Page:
Now that we have the criminal verdicts in the Enron criminal trial, it may be time to check in on one of the key legal reforms to arise from the Enron scandal. Among the key provisions that Congress included in the Sarbanes-Oxley Act was the so-called whistleblower provision, a tribute to the role of whistleblower Sherron Watkins in the Enron scandal. Section 806 of the Sarbanes-Oxley Act was included to encourage employees to blow the whistle on corporate wrongdoing by shielding them from retaliation. The law applies to all publicly traded companies and carries both civil and criminal remedies.

When the Department of Labor Occupational Safety Health Administration released the regulations implementing Section 806, some commentators speculated that the whistleblower laws and regulations “may well have as much effect on business practices, in the twenty-first century, as did civil rights laws in the twentieth.” But three years’ experience under the laws suggest that the reality — at least so far — is falling short of these predctions.

According to a recent Washington Post article, of the approximately 750 whistleblower complaints filed so far, the vast majority have been dismissed. Only five whistleblowers have won, though the number fell to four when one case was reversed on appeal. Three of the other four cases remain on appeal.

But while these statistics might suggest that the potential threat from whistleblower cases was overblown, there are other considerations that suggest that the potential danger from whistleblower cases should continue to be taken very seriously. First, of the roughly 750 cases filed so far, approximately 100 cases have been settled. Second, the rate of filing has increased each year since the law’s enactment. Only about 150 cases were filed in the first year, but more than double that number were filed in the most recent year. Since many cases were filed only recently, the number of settlements is a significant statistic.

The most significant suggestion that whistleblower cases remain a serious corporate risk is the development in a recent case, where an employee’s claim was permitted to proceed even though there was no accounting fraud involved. In a March 29, 2006 decision, the tribunal filed in favor of a fired employee of Nova Information Systems (a subsidiary of US Bancorp). The employee claimed she had been retaliated against for complaining that the financial institution’s security controls were inadequate, increasing the risk of identity theft. Her employer argued, among other things, that no statutory violation occured because the alleged disclosure did not involve an allegation of fraud against shareholders. According to the Post article, the tribunal ruled that it was sufficient to survive a dismissal motion for the complaintant to allege that she provided information of a violation of an SEC rule or regulation, regardless whether the violation related to shareholder fraud. (The tribunal has not yet made a final decision on whether the employee was illegally fired.)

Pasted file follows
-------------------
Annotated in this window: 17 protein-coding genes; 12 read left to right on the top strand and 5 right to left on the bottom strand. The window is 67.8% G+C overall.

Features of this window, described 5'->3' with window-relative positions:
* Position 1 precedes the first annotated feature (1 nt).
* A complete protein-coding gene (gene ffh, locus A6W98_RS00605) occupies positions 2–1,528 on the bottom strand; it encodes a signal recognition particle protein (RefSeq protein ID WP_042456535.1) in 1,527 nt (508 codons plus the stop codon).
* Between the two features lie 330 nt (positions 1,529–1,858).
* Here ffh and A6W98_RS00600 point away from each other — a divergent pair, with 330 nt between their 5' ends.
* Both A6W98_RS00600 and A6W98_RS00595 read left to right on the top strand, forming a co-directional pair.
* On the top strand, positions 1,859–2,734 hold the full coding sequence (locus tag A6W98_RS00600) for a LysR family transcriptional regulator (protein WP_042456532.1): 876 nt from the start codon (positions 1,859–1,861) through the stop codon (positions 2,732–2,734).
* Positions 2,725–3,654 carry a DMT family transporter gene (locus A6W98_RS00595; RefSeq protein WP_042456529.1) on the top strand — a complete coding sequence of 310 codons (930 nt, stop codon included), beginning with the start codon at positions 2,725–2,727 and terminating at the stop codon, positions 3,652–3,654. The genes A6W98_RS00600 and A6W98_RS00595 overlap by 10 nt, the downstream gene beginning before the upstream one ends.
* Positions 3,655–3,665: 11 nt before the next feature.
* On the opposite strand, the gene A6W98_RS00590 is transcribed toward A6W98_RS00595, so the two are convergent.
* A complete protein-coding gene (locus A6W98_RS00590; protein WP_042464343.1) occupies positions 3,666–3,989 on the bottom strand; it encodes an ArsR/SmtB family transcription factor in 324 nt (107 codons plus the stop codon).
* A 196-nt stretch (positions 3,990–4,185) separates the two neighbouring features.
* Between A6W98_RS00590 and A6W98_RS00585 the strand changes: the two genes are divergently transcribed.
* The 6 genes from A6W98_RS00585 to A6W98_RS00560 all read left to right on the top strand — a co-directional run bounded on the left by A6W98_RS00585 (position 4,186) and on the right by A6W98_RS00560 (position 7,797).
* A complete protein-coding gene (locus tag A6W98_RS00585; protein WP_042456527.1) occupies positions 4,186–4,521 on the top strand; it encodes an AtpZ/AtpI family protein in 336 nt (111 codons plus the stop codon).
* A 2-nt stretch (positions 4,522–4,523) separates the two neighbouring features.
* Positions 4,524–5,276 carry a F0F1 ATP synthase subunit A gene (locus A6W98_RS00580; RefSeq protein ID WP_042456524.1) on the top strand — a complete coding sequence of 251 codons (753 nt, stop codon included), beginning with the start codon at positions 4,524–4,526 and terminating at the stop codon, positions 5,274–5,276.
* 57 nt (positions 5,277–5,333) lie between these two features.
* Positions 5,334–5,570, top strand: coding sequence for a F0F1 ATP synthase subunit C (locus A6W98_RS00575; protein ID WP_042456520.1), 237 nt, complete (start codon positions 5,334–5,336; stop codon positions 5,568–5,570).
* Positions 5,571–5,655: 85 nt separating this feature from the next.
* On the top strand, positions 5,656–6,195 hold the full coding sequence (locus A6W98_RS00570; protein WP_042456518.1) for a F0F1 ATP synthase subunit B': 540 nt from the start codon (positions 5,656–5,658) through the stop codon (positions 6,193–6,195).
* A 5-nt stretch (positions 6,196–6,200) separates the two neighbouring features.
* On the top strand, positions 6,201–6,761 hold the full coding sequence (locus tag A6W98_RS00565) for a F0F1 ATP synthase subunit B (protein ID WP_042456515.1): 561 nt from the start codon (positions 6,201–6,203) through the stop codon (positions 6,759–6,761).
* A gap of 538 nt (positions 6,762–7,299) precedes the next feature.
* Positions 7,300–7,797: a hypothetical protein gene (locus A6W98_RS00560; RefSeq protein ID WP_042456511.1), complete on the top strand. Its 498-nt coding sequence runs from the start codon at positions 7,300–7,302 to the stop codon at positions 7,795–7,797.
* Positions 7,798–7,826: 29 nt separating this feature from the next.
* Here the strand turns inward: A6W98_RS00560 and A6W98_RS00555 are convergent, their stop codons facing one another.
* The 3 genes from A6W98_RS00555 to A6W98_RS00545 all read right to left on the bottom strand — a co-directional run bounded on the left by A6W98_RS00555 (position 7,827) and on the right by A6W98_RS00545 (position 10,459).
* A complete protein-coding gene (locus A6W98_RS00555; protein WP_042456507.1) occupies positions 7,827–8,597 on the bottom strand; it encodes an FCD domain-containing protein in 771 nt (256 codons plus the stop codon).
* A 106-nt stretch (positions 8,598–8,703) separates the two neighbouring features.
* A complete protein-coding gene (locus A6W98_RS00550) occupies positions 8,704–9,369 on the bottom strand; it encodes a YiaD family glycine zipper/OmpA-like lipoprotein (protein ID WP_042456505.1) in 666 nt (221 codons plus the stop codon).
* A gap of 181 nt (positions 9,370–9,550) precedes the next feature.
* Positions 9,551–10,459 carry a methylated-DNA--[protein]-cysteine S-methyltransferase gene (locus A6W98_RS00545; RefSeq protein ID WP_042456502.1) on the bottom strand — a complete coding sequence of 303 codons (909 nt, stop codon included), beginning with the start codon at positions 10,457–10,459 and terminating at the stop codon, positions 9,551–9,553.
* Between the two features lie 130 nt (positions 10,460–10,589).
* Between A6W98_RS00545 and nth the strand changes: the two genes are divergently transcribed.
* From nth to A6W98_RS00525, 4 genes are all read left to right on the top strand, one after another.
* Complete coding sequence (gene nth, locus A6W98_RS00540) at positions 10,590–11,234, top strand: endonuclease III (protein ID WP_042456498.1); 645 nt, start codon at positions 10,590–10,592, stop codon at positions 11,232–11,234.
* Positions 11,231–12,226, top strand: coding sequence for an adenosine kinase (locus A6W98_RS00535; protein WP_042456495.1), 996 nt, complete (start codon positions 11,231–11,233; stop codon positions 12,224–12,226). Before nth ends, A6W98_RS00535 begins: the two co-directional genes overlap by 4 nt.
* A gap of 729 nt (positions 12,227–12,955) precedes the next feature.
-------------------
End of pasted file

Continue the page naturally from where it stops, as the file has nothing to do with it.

A similar issue is involved in a closely watched case pending before a US District Court in North Carolina. A former employee of Wyeth Pharmaceuticals (who has exhausted administrative procedures) alleges that he was fired in retaliation for raising concerns that vaccine production employees were improperly trained, in violation of FDA regulations. Wyeth argues that the allegations, even if true, are not sufficient to state a whistleblower claim because only disclosure of accounting fraud is protected against retaliation. A lengthy discussion of the Wyeth Pharmaceuticals whistleblower case may be found here.

A broad reading of the whistleblower protection could represent a significant concern to employers. If employees may claim that a job action arose in retaliation for an employee’s supposed complaint about a violation of any rule or regulation (that is, not just disclosure of accounting fraud, and not even just disclosure of a violation of an SEC rule, but disclosure of a violation of an FDA rule or any other federal rule or regulation, which would pretty much encompass an entire universe of possibilities), whistleblower complaints could indeed become the threat that early commentators feared. Potential consequences include not only the whistleblower’s make-whole civil remedy under the statute (including attorneys’ fees), but in serious cases the threat of an investigation by a regulatory agency, adverse publicity, and even criminal sanctions.

The Enron criminal case may have gone to the jury, but the ramifcations from the scandal continue to unfold. The whistleblower statute may yet prove to be one of the more important permanent legacies of the Enron scandal. A good overview of the case law “so far” — including a discussion of the numerous issues that remain unresolved — can be found here.

An interesting commentary on Sherron Watkins, questioning the bona fides of her whistleblowing credentials, can be found here.